UK Markets closed

Daryl Maguire scandal: NSW ministers to be banned from taking commissions on property deals

Anne Davies
·3-min read
<span>Photograph: Kate Geraghty/AAP</span>
Photograph: Kate Geraghty/AAP

New South Wales ministers and parliamentary secretaries will be banned from taking commissions on property deals after the Daryl Maguire scandal that is threatening to end the premiership of Gladys Berejiklian.

Draft legislation to ban commissions, proposed by the Labor opposition, passed the state’s lower house on Tuesday with the support of the Coalition government.

It now looks set to pass the upper house to become law. Labor has also flagged extending the prohibition to all MPs in a separate bill.

Related: Icac's independence 'threatened' by NSW funding model

The premier on Tuesday faced another day of questions regarding what she knew about the property dealings of Maguire, the former member for Wagga Wagga, with whom Berejiklian had a five-year “close personal relationship”.

In question time, the Liberal leader was again asked about a Chinese company, Country Garden, which paid a commission to Maguire for a property deal involving the sale of a motel.

In text messages from 2014, Maguire wrote “Hawkiss, good news” and then “Good News. One of my contacts sold a motel for 5.8 million. I have put her in contact, so I should make five K.” Hawkiss is an Armenian word meaning “beloved.”

Berejiklian replied: “Congrats!!! Great news!! Woo-hoo.”

The opposition leader, Jodi McKay, said the exchange – revealed during an anti-watchdog inquiry into Maguire’s dealings – showed the premier knew he was getting commissions on property deals and approved of the conduct.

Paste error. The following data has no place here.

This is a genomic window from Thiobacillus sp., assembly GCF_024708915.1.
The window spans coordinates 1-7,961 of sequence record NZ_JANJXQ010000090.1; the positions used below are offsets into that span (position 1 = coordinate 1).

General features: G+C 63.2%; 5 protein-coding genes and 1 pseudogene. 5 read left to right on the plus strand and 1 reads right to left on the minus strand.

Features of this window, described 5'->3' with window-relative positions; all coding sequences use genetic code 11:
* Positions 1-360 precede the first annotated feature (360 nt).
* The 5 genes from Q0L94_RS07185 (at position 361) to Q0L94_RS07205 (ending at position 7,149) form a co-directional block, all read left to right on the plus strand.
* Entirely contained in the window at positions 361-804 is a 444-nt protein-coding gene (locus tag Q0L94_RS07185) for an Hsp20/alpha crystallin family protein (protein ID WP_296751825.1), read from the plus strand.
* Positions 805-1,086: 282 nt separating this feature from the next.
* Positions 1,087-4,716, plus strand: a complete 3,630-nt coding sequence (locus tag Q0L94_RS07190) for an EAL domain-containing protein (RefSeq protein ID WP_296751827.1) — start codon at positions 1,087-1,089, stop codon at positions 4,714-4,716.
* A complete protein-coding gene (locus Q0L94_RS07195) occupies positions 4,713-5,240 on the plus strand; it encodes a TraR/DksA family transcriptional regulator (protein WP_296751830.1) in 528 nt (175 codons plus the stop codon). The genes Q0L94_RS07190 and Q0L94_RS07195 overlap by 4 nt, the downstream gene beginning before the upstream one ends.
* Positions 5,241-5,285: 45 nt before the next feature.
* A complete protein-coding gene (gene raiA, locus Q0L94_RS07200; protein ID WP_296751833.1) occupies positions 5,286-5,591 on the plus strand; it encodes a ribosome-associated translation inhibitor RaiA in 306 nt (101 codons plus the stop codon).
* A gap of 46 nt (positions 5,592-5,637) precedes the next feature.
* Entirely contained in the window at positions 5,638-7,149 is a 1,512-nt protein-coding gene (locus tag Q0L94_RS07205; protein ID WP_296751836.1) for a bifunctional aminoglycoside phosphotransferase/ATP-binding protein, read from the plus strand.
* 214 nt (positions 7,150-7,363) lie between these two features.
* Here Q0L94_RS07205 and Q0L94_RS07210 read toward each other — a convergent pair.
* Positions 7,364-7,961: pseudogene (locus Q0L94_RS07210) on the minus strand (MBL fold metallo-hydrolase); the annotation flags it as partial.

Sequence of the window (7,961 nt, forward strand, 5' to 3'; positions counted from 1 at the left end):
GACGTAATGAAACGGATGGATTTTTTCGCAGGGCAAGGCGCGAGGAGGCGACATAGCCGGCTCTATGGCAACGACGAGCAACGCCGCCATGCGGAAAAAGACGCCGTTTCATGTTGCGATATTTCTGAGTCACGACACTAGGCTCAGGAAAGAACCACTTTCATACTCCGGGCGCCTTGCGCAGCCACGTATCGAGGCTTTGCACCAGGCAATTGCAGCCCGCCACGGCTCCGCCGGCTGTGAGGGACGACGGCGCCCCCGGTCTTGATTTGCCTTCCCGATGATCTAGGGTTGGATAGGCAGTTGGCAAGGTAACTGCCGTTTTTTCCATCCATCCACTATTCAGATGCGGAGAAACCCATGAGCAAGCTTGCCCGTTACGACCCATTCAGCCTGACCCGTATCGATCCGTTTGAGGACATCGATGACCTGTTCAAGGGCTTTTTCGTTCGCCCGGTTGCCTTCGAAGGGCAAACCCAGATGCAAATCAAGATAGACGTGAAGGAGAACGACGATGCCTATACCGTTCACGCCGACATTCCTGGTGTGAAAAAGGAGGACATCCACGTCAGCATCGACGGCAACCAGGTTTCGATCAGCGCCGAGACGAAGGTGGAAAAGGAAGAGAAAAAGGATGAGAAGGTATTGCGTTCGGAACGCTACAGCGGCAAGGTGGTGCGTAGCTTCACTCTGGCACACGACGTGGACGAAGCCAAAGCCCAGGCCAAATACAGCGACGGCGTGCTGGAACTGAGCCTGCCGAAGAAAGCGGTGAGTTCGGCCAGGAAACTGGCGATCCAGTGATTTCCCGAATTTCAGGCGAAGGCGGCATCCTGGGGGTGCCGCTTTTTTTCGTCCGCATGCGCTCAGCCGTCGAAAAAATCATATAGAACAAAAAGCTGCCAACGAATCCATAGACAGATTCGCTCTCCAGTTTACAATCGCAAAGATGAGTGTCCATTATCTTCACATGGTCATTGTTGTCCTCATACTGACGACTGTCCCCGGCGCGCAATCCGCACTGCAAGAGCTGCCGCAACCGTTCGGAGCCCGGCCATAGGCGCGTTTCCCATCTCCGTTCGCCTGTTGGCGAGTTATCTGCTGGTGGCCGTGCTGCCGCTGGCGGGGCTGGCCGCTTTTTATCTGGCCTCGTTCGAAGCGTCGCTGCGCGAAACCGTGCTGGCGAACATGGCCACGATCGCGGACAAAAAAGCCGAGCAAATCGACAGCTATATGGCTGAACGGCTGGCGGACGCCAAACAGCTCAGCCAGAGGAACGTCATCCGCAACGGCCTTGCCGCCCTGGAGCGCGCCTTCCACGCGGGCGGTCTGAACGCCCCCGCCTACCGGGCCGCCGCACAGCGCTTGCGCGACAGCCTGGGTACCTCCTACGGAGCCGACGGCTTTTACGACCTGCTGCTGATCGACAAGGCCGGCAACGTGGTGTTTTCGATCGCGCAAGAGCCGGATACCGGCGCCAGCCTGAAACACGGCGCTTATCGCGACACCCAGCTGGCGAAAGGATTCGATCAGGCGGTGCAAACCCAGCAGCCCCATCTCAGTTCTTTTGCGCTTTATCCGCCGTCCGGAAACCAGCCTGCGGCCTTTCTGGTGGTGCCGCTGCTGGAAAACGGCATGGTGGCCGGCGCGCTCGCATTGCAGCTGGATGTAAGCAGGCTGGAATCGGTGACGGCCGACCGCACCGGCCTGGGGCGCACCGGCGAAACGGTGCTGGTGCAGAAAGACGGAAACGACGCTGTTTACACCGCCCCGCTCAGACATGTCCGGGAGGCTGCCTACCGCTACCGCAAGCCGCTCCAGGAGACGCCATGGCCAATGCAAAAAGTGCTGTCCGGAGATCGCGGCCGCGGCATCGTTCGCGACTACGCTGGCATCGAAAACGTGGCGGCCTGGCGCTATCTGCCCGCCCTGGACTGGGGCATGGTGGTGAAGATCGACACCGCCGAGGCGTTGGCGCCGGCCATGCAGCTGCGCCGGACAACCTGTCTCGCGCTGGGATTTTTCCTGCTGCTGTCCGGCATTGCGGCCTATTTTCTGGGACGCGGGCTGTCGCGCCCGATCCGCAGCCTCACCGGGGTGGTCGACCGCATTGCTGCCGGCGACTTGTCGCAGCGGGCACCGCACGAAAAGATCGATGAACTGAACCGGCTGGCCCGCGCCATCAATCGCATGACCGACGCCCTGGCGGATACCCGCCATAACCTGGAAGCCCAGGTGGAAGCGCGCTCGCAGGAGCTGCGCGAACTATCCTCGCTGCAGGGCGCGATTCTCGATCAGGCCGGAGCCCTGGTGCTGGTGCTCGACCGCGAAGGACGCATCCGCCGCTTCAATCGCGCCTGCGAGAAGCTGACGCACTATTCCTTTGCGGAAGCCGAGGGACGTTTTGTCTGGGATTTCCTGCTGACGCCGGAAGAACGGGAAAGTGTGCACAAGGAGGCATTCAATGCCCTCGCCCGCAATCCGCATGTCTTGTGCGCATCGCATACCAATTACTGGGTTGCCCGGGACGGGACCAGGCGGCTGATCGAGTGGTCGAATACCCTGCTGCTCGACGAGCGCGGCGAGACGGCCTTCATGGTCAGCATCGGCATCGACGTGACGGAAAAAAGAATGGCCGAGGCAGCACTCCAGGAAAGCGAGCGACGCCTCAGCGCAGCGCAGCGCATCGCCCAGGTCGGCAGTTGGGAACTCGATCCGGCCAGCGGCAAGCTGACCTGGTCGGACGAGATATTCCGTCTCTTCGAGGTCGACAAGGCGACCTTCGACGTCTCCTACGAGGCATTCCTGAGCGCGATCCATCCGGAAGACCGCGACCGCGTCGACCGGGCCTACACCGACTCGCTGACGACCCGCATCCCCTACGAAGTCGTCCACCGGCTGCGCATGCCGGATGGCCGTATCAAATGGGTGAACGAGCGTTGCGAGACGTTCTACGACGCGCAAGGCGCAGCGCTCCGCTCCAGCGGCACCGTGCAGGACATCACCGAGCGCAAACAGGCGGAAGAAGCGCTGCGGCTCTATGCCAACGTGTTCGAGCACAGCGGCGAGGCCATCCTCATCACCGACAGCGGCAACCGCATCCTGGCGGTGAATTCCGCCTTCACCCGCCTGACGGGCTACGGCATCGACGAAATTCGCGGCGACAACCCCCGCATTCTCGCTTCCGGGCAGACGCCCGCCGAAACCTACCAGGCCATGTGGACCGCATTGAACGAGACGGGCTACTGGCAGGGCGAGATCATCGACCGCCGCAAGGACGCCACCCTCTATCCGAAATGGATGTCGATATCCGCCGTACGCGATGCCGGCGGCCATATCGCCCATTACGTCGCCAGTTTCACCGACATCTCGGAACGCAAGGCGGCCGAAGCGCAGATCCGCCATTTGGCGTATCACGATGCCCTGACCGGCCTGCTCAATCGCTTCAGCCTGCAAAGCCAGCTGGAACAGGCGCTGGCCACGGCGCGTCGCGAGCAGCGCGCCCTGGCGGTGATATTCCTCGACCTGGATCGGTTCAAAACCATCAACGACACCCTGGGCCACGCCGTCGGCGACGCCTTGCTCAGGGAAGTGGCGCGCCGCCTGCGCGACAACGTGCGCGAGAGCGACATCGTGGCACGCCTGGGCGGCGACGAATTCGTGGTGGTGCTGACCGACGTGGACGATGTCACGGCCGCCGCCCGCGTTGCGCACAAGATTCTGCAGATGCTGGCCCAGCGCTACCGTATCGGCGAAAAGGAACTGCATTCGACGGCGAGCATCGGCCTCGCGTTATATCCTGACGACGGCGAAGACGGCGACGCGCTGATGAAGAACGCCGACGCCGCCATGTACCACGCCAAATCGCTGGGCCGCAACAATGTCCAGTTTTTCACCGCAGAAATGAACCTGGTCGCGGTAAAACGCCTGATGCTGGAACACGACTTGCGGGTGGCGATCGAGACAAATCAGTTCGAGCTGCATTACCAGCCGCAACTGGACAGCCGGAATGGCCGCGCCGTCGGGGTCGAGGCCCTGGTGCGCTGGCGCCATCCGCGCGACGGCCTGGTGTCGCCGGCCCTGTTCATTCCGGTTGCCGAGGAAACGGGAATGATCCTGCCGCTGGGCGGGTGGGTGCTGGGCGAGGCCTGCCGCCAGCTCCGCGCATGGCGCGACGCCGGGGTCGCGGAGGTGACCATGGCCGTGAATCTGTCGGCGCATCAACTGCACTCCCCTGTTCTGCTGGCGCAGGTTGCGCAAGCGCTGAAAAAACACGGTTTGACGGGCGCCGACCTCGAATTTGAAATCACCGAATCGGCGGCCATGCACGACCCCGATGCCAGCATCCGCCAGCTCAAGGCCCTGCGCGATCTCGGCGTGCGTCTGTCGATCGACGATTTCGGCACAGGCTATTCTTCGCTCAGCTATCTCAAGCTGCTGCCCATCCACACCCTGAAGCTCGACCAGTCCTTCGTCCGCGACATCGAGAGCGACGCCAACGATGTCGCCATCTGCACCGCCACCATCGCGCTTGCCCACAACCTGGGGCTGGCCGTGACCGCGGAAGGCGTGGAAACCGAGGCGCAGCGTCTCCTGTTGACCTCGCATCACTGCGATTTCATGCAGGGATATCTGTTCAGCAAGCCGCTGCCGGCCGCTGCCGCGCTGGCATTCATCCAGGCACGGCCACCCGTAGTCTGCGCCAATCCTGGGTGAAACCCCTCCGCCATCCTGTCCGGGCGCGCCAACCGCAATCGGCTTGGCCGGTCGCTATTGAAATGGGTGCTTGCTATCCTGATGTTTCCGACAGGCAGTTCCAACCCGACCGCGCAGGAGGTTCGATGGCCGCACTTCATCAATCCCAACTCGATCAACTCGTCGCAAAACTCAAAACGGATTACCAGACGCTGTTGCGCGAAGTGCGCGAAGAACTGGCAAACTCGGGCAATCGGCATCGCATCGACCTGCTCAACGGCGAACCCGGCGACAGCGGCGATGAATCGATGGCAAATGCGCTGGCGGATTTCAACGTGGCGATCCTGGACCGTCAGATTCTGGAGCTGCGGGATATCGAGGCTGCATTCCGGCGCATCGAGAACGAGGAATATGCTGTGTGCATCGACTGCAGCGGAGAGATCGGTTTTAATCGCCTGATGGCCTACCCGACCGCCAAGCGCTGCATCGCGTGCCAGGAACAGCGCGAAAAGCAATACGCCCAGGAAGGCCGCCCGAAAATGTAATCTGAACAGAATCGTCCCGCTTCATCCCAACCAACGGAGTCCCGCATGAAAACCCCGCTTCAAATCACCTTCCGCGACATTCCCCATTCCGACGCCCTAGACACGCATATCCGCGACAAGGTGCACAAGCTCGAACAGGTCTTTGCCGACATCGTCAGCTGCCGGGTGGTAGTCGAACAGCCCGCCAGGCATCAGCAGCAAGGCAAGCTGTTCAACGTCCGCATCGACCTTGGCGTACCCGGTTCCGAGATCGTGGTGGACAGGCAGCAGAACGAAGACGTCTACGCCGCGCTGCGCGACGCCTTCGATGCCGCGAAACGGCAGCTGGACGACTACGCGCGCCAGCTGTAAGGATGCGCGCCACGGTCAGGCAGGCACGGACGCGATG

A curt Berejiklian said on Tuesday she had already addressed the question.

“We should allow the integrity commission to do their work and, as premier, I will do what the people of NSW want me to do,” she said, pointing to her record on managing the state’s Covid-19 outbreaks and keeping case numbers low.

The proposed ban on ministers and parliamentary secretaries taking commissions from property developers was supported by both parties after it became clear the current rules, which allow MPs to earn money from other sources including from lobbying for property deals, were out of step with community expectations.

In 2009, NSW introduced a ban on donations from property developers, recognising the potential corruption risk given the government was responsible for approving major property developments and the broader planning controls administered by councils.

But MPs could still receive payments for lobbying for property deals, as the Icac investigation into Maguire’s affairs has shown.

“It’s illegal to receive donations from property developers, it should be illegal for the very same developers to pay politicians commissions,” McKay said. “It shocks me that we need to do this. But as we’ve heard, the premier thinks these payments are acceptable.”

Related: Gladys Berejiklian accused of breaching code of conduct after admitting she hoped to marry MP

Asked whether any of her own side were, to her knowledge, accepting commissions from developers, McKay replied she was not sure, but said she would not be saying “woo hoo” if they were.

Exactly how the proposed law would be enforced remains unclear.

MPs are already required to disclose in their pecuniary interest registers whether they have additional sources of income beyond their salaries such as rent, income from farms or any other sources.

Maguire did not do so. His dealings with property developers only came to light because of phone taps by Icac as part of an earlier investigation into Canterbury council.

Icac then subsequently began an inquiry into Maguire which revealed more property dealings and his secret relationship with the premier.